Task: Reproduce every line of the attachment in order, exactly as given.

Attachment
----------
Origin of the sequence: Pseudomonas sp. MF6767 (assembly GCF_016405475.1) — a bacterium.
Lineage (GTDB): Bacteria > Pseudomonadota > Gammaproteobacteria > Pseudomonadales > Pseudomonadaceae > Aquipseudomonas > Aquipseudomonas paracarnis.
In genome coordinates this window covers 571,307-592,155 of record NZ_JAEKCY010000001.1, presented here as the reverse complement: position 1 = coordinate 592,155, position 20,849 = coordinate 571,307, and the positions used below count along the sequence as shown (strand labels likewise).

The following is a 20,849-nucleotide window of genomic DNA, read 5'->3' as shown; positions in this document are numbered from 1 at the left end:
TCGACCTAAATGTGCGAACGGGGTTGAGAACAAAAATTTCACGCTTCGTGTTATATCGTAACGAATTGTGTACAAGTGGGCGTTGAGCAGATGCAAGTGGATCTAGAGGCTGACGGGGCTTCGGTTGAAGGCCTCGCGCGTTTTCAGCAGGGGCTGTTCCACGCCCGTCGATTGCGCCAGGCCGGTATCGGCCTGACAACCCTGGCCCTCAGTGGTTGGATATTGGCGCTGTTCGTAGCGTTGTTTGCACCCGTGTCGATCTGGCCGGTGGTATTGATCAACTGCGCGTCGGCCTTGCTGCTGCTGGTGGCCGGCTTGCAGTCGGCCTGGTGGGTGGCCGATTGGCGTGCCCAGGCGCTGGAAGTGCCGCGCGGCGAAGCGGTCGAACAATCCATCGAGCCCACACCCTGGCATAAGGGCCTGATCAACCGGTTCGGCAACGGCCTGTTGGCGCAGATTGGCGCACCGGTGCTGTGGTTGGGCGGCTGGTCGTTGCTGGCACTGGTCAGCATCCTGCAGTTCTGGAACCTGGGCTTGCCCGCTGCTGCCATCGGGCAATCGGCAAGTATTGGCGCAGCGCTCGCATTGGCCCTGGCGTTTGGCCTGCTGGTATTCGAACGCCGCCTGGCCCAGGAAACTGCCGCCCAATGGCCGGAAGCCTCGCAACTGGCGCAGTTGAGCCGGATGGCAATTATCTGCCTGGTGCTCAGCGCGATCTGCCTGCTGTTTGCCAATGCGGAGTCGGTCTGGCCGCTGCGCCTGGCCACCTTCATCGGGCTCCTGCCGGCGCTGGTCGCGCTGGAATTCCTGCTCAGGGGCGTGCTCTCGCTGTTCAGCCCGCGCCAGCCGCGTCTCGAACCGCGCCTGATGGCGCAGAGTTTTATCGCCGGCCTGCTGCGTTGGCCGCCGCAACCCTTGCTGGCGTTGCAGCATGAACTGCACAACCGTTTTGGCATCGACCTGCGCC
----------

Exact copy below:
Origin of the sequence: Pseudomonas sp. MF6767 (assembly GCF_016405475.1) — a bacterium.
Lineage (GTDB): Bacteria > Pseudomonadota > Gammaproteobacteria > Pseudomonadales > Pseudomonadaceae > Aquipseudomonas > Aquipseudomonas paracarnis.
In genome coordinates this window covers 571,307-592,155 of record NZ_JAEKCY010000001.1, presented here as the reverse complement: position 1 = coordinate 592,155, position 20,849 = coordinate 571,307, and the positions used below count along the sequence as shown (strand labels likewise).

The following is a 20,849-nucleotide window of genomic DNA, read 5'->3' as shown; positions in this document are numbered from 1 at the left end:
TCGACCTAAATGTGCGAACGGGGTTGAGAACAAAAATTTCACGCTTCGTGTTATATCGTAACGAATTGTGTACAAGTGGGCGTTGAGCAGATGCAAGTGGATCTAGAGGCTGACGGGGCTTCGGTTGAAGGCCTCGCGCGTTTTCAGCAGGGGCTGTTCCACGCCCGTCGATTGCGCCAGGCCGGTATCGGCCTGACAACCCTGGCCCTCAGTGGTTGGATATTGGCGCTGTTCGTAGCGTTGTTTGCACCCGTGTCGATCTGGCCGGTGGTATTGATCAACTGCGCGTCGGCCTTGCTGCTGCTGGTGGCCGGCTTGCAGTCGGCCTGGTGGGTGGCCGATTGGCGTGCCCAGGCGCTGGAAGTGCCGCGCGGCGAAGCGGTCGAACAATCCATCGAGCCCACACCCTGGCATAAGGGCCTGATCAACCGGTTCGGCAACGGCCTGTTGGCGCAGATTGGCGCACCGGTGCTGTGGTTGGGCGGCTGGTCGTTGCTGGCACTGGTCAGCATCCTGCAGTTCTGGAACCTGGGCTTGCCCGCTGCTGCCATCGGGCAATCGGCAAGTATTGGCGCAGCGCTCGCATTGGCCCTGGCGTTTGGCCTGCTGGTATTCGAACGCCGCCTGGCCCAGGAAACTGCCGCCCAATGGCCGGAAGCCTCGCAACTGGCGCAGTTGAGCCGGATGGCAATTATCTGCCTGGTGCTCAGCGCGATCTGCCTGCTGTTTGCCAATGCGGAGTCGGTCTGGCCGCTGCGCCTGGCCACCTTCATCGGGCTCCTGCCGGCGCTGGTCGCGCTGGAATTCCTGCTCAGGGGCGTGCTCTCGCTGTTCAGCCCGCGCCAGCCGCGTCTCGAACCGCGCCTGATGGCGCAGAGTTTTATCGCCGGCCTGCTGCGTTGGCCGCCGCAACCCTTGCTGGCGTTGCAGCATGAACTGCACAACCGTTTTGGCATCGACCTGCGCC